HC Deb 19 June 1956 vol 554 cc1233-6
47. Mr. Osborne

asked the Prime Minister if, in view of the fact that the nation is living beyond its means, and is consuming more than it is producing and thereby causing inflation and making the export of our manufactures more difficult, he will introduce legislation to prohibit any increase in wages and salaries except for longer hours and/or greater production, the increase in any dividends, and the issue of any bonus shares, and instruct the Ministers concerned that there shall be no increase in welfare service payments, until such time as price stability has been achieved, and our exports, including invisibles, are sufficient to pay for our imports.

48. Mr. H. Wilson

asked the Prime Minister what advice he gave to employers' representatives when he met them recently on the attitude they should adopt to present and future wage claims.

52. Mr. Gibson

asked the Prime Minister if, in the course of the present discussions with the leaders of trades unions, nationalised industries and private employers, he will seek agreement on limitation or reduction of dividends and price stabilisation, in the same way as the Government have already sought agreement on wage restraint.

The Prime Minister

As I explained in my Answer to my hon. Friend the Member for Kidderminster (Mr. Nabarro) on 27th March, the object of our talks has been to review the national economy and to emphasise the need to keep down prices. We have not sought to make formal arrangements or to obtain formal assurances, and we do not contemplate legislation. In all our discussions with employers and the leaders of the trade unions, we have been primarily concerned to put before the parties any information at our command and to discuss with them our view and theirs of the national interest.

Mr. Osborne

In view of the fact that all sections of the community would benefit from price stability, does not my right hon. Friend think that leaders on both sides of industry would accept legislation to ensure that—even if it meant a temporary sacrifice on the part of the whole community?

The Prime Minister

In a free society, I do not think that the fixing of prices and wages by legislation is the right solution. We have tried to put our view of the national interest before those whom we have met—and, I think, with some results. I believe that the right way to proceed is by agreement and discussion.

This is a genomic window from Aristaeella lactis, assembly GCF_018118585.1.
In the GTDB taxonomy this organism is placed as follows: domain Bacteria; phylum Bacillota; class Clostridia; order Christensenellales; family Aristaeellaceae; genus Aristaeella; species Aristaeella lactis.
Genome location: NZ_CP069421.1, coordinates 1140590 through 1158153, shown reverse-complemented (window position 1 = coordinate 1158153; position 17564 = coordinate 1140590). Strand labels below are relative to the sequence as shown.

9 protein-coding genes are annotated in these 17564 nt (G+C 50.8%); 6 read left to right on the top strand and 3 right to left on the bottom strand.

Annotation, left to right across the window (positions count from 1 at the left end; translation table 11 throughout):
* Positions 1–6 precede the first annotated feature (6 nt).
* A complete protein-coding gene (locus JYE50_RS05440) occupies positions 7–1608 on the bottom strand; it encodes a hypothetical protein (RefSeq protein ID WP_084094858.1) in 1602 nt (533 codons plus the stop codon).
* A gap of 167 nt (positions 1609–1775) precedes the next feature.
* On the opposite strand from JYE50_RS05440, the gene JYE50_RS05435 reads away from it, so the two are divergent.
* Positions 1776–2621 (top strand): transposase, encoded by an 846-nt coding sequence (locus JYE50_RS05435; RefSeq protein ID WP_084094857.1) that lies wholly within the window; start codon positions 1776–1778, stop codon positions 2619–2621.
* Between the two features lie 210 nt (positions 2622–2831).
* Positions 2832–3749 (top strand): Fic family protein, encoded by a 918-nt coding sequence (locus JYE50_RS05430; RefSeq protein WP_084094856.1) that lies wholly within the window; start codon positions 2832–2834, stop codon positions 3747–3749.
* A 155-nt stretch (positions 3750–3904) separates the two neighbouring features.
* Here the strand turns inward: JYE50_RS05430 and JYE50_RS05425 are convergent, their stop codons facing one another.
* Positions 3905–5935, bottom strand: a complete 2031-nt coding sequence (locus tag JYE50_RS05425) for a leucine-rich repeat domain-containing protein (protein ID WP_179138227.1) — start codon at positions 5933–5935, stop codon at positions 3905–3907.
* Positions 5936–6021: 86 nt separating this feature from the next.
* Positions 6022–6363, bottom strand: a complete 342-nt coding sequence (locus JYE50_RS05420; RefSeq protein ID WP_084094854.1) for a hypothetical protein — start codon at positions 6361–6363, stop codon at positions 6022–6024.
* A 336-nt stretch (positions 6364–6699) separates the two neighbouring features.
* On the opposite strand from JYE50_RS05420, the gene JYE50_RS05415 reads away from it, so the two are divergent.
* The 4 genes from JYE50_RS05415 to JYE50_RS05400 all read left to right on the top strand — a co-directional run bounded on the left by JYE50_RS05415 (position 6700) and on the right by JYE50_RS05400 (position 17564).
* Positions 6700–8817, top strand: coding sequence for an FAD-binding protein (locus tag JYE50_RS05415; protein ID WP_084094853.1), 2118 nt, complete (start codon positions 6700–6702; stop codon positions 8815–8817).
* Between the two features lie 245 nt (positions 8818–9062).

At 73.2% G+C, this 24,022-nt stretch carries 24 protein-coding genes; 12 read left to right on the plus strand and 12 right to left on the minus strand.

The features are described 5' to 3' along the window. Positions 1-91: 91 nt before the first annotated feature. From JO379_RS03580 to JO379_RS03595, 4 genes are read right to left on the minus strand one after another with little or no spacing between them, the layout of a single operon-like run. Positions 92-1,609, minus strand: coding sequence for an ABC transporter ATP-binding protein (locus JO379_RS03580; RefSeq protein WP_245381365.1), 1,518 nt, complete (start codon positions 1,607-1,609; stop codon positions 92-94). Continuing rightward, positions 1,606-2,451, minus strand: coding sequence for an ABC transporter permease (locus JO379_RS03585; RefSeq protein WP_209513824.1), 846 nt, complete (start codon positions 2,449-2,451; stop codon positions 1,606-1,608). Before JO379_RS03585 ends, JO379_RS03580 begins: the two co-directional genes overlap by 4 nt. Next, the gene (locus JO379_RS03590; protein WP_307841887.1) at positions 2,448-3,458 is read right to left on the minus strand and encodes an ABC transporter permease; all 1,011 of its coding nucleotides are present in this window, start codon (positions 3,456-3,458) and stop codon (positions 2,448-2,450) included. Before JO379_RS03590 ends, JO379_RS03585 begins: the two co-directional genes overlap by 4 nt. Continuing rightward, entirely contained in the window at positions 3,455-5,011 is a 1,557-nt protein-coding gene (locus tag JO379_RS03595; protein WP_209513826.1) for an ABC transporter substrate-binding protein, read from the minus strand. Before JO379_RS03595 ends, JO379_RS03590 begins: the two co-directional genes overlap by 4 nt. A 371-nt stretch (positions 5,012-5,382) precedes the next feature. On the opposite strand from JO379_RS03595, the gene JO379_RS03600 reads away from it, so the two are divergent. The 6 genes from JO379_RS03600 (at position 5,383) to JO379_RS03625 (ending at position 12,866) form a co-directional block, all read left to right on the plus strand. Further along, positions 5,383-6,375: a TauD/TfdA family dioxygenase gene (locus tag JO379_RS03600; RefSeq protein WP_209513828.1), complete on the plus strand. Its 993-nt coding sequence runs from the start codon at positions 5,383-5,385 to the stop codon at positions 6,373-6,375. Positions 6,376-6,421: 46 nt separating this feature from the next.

Mr. Wilson

But the Prime Minister has not begun to answer Question No. 48, which he said he was answering. Will he say whether—as is widely believed in the country, and widely reported in the Press —one purpose of this meeting was to advise private employers not to accept proposals for increased wages? Will the right hon. Gentleman and his Government keep absolutely clear of any proposals which are likely to lead to widespread industrial strife?

The Prime Minister

The right hon. Gentleman will no doubt have read the statement which was issued after our discussion. It represents the discussion with the employers. The other statements about the discussions with other branches of industry represent those discussions.

Mr. Gibson

Does the right hon. Gentleman realise that it is quite unreasonable to expect trade unions to accept this rather vague attempt to tackle the problem unless he makes positive suggestions for controlling dividends and prices? If he does not do that, how can he expect millions of people, who see their cost of living rising, to decide not to press for more wages?

The Prime Minister

I think that the majority of the House will agree that this is not a matter which can be handled by legislation, and if it is not to be handled by legislation it must be handled by discussion and agreement with those principally concerned. That is what we have been trying to do, not, I think, entirely without some measure of success. Anyway, that is the way one works in a free society, and that is the way we are going on.

Mr. Wilson

In view of the widespread public interest in this matter and the great economic importance of it, will the right hon. Gentleman not say whether he did give any advice to the employers about wage claims, and, if so, what advice?

The Prime Minister

I am certainly not going at all beyond the public statement which was made, which dealt fully and fairly with our discussions with the employers, or beyond the other statements about the discussions whether with trade unions or employers. They were full statements. If anybody chooses to put a gloss on them, that is his business. I stand by the public statements.

Mr. Gaitskell

Are we, therefore, to assume from the Prime Minister's reply that these discussions will continue, and that, in effect, the Government are now conducting a series of negotiations with both sides of industry? If so, would the Prime Minister give some indication to the House of the proposals which it is suggested the Government should put forward in this matter?

The Prime Minister

I have said, and I think the right hon. Gentleman knows, that we have had a series of discussions with both sides of industry and the nationalised industries. These will continue. I think they have already brought some benefit in an understanding of the importance of stabilising prices. I said to the right hon. Gentleman the Member for Huyton (Mr. H. Wilson) only that the statements in respect of those discussions have been full and fair, and agreed to by both sides, and I must ask the House to accept their sincerity as statements of what occurred.

Several Hon. Members


Mr. Speaker

Order. It is past half past three o'clock.